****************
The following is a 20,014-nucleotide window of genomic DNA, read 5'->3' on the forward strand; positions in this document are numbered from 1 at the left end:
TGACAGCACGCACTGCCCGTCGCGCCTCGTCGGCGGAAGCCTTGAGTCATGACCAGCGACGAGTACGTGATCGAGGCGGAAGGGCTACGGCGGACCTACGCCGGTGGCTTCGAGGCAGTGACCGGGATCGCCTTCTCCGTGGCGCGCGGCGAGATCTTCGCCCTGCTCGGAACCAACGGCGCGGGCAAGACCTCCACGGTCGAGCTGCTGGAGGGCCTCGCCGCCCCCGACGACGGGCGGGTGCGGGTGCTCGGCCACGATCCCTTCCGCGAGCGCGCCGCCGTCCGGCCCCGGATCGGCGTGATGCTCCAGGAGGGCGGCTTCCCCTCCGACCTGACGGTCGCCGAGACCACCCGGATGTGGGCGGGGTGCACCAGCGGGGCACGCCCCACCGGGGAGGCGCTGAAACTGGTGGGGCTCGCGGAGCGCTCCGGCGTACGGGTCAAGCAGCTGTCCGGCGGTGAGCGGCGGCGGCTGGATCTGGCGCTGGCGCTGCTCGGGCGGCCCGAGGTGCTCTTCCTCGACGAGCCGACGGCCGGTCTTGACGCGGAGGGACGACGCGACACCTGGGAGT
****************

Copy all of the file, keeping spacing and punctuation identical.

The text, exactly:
The following is a 20,014-nucleotide window of genomic DNA, read 5'->3' on the forward strand; positions in this document are numbered from 1 at the left end:
TGACAGCACGCACTGCCCGTCGCGCCTCGTCGGCGGAAGCCTTGAGTCATGACCAGCGACGAGTACGTGATCGAGGCGGAAGGGCTACGGCGGACCTACGCCGGTGGCTTCGAGGCAGTGACCGGGATCGCCTTCTCCGTGGCGCGCGGCGAGATCTTCGCCCTGCTCGGAACCAACGGCGCGGGCAAGACCTCCACGGTCGAGCTGCTGGAGGGCCTCGCCGCCCCCGACGACGGGCGGGTGCGGGTGCTCGGCCACGATCCCTTCCGCGAGCGCGCCGCCGTCCGGCCCCGGATCGGCGTGATGCTCCAGGAGGGCGGCTTCCCCTCCGACCTGACGGTCGCCGAGACCACCCGGATGTGGGCGGGGTGCACCAGCGGGGCACGCCCCACCGGGGAGGCGCTGAAACTGGTGGGGCTCGCGGAGCGCTCCGGCGTACGGGTCAAGCAGCTGTCCGGCGGTGAGCGGCGGCGGCTGGATCTGGCGCTGGCGCTGCTCGGGCGGCCCGAGGTGCTCTTCCTCGACGAGCCGACGGCCGGTCTTGACGCGGAGGGACGACGCGACACCTGGGAGT